Switched-on retailers are combating energy price rises by keeping suppliers on their toes. Are you missing a trick?

It's that time of year again. The last few weeks have seen Britain's energy suppliers announce double-digit percentage price rises and a further squeeze for power-hungry c-stores.
It's the latest in a series of hikes which have hit the sector hard, as Jonathan James, who owns a store in Soham, Cambridgeshire, recently revealed in Convenience Store. When he bought the business in 2003, the energy bill was £26,000 a year. Last year, despite reducing his power consumption by cutting down on night-time lighting, it had risen to £63,000.
Retailers' frustration with the power barons is not helped by what many perceive as shoddy service from the UK's six major suppliers. Poor billing and disputes over contract renewal are cited as the biggest source of problems, and Convenience Store's Dear Jac column regularly relates retailers' tales of woe.
As yet, neither the industry regulator Ofgem nor the government has seen the need to question whether this poor service is a result of lack of choice by referring it to the Competition Commission. So it looks as though it will be the retailer's own responsibility to make sure they keep those spiralling costs in check.
There are two ways to do that - either reduce the amount of energy you use, or ensure you pay less for what you do consume. Both require a proactive approach, but it's in the latter that you can make the biggest impact by shopping around when your current contract comes up for renewal. It's easy to overlook just how effective the threat of taking your custom elsewhere can be in keeping the suppliers keen - and you'll always be sure of a warm welcome, in the short term at least, if you switch to a new provider.
There's no shortage of price comparison services (see box) to help find the deal that's best for you - and that may not be simply a matter of a lower cost per unit. The length of the contract and the small print can be just as important.
"With prices now generally much higher than they used to be, I definitely pay more attention to the bills and the renewal letters that come through," says Jippy Powar, who owns a Londis store in Cardenden in Fife. "Another thing I've noticed is that increased competition between the suppliers means it's become easier to shop around."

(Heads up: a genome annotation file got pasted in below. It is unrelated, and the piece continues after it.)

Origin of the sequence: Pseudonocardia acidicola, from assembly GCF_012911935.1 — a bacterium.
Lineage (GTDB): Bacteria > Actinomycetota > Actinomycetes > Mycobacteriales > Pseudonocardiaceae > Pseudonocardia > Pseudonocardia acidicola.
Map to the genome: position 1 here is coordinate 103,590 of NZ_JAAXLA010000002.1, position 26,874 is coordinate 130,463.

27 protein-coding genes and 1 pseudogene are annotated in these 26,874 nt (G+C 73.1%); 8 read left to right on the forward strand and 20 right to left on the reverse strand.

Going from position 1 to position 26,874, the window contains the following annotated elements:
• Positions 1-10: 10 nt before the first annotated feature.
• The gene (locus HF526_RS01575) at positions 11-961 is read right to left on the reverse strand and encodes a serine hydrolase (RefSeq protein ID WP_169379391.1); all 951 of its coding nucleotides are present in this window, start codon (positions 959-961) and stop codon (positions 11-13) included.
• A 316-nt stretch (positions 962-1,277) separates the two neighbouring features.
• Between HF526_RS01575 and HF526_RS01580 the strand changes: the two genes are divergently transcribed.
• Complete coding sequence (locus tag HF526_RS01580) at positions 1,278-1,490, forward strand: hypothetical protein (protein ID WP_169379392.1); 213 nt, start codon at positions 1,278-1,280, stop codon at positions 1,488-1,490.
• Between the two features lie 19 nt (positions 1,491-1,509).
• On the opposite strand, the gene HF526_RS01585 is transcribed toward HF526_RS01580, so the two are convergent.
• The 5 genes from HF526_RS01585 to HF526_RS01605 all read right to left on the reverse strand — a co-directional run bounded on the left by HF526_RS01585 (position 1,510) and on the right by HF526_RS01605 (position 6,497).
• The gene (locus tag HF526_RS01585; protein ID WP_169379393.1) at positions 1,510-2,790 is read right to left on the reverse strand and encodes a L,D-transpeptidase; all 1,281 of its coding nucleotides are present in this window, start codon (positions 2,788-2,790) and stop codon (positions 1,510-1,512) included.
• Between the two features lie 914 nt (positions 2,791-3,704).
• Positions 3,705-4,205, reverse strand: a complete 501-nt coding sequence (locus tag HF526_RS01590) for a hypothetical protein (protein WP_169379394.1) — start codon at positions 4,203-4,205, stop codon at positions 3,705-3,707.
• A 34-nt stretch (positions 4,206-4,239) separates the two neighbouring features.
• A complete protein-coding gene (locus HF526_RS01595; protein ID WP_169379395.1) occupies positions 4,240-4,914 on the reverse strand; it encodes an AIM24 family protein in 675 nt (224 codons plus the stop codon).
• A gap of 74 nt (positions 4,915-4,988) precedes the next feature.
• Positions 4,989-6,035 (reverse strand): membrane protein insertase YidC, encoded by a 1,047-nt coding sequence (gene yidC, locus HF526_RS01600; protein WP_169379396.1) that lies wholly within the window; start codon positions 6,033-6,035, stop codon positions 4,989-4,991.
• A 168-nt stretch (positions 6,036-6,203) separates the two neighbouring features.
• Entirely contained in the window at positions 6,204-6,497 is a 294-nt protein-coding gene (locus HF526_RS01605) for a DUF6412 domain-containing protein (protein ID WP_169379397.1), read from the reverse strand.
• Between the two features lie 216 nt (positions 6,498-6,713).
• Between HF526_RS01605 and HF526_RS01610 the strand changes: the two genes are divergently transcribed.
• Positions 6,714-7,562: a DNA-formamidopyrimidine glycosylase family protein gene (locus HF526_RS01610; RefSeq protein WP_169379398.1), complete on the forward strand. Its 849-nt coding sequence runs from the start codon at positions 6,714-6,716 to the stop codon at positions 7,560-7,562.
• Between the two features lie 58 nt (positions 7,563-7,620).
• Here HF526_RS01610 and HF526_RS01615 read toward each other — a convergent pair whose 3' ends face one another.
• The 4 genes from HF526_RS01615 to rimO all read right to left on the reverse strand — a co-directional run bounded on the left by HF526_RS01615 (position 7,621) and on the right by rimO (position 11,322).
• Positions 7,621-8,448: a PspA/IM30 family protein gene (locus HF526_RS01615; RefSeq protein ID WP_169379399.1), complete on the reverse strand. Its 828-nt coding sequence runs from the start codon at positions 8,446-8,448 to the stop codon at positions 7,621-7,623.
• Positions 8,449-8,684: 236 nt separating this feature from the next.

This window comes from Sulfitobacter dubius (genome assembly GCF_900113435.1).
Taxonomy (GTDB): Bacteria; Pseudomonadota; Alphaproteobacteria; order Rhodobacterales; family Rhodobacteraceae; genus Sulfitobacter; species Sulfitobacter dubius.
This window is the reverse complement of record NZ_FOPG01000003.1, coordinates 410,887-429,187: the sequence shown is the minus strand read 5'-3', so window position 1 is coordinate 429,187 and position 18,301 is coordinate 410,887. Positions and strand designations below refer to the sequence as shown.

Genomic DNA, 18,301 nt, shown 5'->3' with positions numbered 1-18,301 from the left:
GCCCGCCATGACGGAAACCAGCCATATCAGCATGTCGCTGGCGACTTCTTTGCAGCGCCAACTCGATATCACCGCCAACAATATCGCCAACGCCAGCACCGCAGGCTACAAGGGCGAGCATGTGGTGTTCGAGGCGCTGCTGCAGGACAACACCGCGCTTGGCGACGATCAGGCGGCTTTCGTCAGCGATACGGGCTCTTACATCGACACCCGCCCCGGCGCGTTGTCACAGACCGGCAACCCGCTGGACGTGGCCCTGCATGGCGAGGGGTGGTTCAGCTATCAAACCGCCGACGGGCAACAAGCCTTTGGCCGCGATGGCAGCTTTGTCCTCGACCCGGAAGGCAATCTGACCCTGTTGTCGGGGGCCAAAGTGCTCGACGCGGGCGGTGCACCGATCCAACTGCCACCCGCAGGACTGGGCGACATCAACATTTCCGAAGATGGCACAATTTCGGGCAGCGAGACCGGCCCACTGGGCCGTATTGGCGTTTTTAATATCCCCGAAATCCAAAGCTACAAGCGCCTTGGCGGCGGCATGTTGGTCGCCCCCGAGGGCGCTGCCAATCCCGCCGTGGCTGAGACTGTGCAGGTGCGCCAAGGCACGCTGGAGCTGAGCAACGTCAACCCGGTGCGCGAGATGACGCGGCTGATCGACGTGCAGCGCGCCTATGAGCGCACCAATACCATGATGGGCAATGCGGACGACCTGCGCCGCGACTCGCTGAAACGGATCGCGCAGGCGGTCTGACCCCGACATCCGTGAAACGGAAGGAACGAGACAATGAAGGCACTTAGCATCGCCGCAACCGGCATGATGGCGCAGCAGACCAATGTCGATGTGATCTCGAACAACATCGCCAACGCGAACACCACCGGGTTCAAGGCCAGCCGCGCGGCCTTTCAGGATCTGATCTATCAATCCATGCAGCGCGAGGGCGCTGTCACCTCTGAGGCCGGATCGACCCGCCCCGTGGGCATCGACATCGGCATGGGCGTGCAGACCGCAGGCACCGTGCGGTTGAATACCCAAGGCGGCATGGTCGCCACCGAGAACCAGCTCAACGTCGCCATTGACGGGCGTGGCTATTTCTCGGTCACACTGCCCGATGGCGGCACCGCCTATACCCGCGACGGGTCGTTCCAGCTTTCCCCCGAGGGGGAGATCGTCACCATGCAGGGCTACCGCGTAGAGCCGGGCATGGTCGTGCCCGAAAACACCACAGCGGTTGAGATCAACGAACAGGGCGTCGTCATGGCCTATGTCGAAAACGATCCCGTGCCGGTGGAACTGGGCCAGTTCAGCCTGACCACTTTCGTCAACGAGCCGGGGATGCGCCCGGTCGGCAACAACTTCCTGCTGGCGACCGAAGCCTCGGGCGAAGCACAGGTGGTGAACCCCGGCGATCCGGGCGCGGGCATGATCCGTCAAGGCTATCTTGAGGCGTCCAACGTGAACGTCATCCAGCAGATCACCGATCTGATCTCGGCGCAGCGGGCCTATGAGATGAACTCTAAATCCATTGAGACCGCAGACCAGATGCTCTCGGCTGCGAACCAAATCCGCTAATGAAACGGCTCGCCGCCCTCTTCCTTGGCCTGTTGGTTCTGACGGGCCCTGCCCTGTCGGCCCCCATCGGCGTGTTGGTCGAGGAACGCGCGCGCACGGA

Jippy noticed that his electricity consumption had gone up since a refurbishment and the addition of new chillers so made contact with Makeitcheaper.com, one of several online services which offer free independent advice to business on reducing bills.
"Our job isn't just to find the greatest savings, but to point out the advantages and disadvantages of a new contract," says Makeitcheaper.com's Khaled Hussain. He points out that, unlike Jippy, 90% of companies fail to act on their renewal notice, meaning the supplier can roll them over into a more expensive contract.
"Jippy pays about £90 a week to Scottish Gas Business (part of British Gas) for his electricity and suspects his rates will go up when the contract expires at the end of February. We found that both EDF Energy and Electricity4Business could offer him a better deal, but with different contract terms.
"Going with EDF will save Jippy about £15 a week and E4B more like £30 but, with prices on the rise again, he might want to consider that the EDF rates are capped for much longer," Hussain explains.
Paul and Gail Mather run Sherston Post Office Stores in Wiltshire with an annual electricity bill approaching £4,500. The Mathers make a habit of using business price comparison services on an annual basis to make sure they are paying the lowest utility tariffs.
On the most recent occasion they checked their electricity prices with Makeitcheaper.com and switched Scottish Power to Electricity4Business. Their new rates are only 1p per unit less than before but, over the course of a year, that saves about £500.
"Since deregulation of the electricity market, you just don't know who is operating in your area, and you ideally want someone else to do the hard work of finding out what your options are," says Paul. "That's what these brokers do, at no cost to the customer."

Make the switch

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